preclude ac;uisition of tenurial security $y the employee, they should $e struck do,n or disre4arded as
contrary to pu$lic policy and morals.
Brent also laid do,n the criteria under ,hich term employment cannot $e said to $e in circumvention
of the la, on security of tenure:
%& The fied period of employment was "nowingly and voluntarily agreed upon by the parties
without any force, duress, or improper pressure being brought to bear upon the employee and absent
any other circumstances vitiating his consent# or
2& 't satisfactorily appears that the employer and the employee dealt with each other on more or less
e(ual terms with no moral dominance eercised by the former or the latter.
"one of these criteria had $een met in the present case. .s pointed out $y the private respondents:
)'*t could not be supposed that private respondents and all other so-called +casual, wor"ers of )the
petitioner* -./0'.123 and 4/25.TAR'23 agreed to the 6-month employment
contract. 7annery wor"ers are never on e(ual terms with their employers. Almost always, they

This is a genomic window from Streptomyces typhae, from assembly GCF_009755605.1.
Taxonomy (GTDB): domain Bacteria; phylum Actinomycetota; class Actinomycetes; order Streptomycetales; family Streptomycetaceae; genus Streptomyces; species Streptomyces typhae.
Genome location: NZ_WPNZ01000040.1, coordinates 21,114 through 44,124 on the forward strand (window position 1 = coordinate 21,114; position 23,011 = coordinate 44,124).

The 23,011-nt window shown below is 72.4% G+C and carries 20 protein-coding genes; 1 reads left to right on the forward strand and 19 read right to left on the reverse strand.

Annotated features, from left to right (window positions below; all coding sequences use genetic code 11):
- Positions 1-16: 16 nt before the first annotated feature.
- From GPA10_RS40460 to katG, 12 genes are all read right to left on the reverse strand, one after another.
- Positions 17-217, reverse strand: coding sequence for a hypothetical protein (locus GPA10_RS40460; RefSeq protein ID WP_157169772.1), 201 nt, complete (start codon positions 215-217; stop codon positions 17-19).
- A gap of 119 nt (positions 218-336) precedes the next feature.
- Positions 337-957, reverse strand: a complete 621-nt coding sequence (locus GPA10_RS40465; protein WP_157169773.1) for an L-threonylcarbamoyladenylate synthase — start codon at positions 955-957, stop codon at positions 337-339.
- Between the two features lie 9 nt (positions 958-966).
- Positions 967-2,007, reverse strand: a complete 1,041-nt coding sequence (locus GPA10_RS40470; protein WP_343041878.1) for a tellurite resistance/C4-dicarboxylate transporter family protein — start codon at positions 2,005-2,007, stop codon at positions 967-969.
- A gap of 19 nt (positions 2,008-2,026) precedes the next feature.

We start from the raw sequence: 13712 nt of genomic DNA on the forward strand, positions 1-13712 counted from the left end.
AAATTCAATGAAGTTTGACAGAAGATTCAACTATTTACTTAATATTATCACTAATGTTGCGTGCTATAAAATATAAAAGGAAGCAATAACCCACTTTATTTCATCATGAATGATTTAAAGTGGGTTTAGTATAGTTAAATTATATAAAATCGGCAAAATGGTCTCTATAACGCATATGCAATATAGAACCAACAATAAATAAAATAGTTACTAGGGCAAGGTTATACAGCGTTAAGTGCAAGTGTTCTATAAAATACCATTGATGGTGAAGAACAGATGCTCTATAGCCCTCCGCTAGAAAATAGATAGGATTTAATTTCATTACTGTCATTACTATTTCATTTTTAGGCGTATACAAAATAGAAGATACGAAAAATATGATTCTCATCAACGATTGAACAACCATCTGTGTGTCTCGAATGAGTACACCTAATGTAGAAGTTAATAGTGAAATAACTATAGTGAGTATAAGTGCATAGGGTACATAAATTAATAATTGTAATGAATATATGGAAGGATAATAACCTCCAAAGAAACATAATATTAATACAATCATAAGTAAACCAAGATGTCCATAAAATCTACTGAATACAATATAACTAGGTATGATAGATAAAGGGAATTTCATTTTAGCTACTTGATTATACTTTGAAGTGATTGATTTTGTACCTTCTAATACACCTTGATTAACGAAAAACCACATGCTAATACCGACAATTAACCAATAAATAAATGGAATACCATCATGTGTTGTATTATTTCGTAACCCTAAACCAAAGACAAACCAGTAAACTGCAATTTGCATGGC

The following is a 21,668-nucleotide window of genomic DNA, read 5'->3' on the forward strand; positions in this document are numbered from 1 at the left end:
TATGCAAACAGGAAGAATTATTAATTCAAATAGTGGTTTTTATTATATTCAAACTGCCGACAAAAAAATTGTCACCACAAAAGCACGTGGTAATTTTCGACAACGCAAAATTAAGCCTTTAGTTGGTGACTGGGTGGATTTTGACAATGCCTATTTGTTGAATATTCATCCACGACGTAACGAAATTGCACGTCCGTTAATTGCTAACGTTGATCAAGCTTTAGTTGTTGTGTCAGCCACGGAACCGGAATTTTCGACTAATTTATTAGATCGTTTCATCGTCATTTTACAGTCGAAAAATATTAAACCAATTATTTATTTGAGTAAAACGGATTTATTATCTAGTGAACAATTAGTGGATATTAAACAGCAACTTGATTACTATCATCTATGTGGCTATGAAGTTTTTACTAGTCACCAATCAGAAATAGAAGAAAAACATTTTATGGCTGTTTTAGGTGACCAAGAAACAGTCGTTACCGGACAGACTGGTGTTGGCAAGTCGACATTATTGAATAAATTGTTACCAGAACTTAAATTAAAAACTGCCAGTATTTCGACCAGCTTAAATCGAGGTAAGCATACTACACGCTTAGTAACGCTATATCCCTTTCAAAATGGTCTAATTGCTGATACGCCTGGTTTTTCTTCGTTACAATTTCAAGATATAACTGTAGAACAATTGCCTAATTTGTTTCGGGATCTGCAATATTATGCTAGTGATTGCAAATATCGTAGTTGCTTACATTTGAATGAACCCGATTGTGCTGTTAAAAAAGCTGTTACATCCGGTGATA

agree to any terms of an employment contract !ust to get employed considering that it is difficult to
find wor" given their ordinary (ualifications. Their freedom to contract is empty and hollow because
theirs is the freedom to starve if they refuse to wor" as casual or contractual wor"ers. 'ndeed, to the
unemployed, security of tenure has no value. 't could not then be said that petitioner and private
respondents 8dealt with each other on more or less e(ual terms with no moral dominance whatever
being eercised by the former over the latter.
)%0*
The petitioner does not deny or re$ut private respondents9 averments (1) that the main $ulk of its
,orkforce consisted of its so)called JcasualK employees7 (2) that as of July 11, JcasualK ,orkers
num$ered 1,8*!7 and re4ular employees, 2+*7 (*) that the company hired JcasualK every month for the
duration of five months, after ,hich their services ,ere terminated and they ,ere replaced $y other
JcasualK employees on the same five)month duration7 and (/) that these JcasualK employees ,ere actually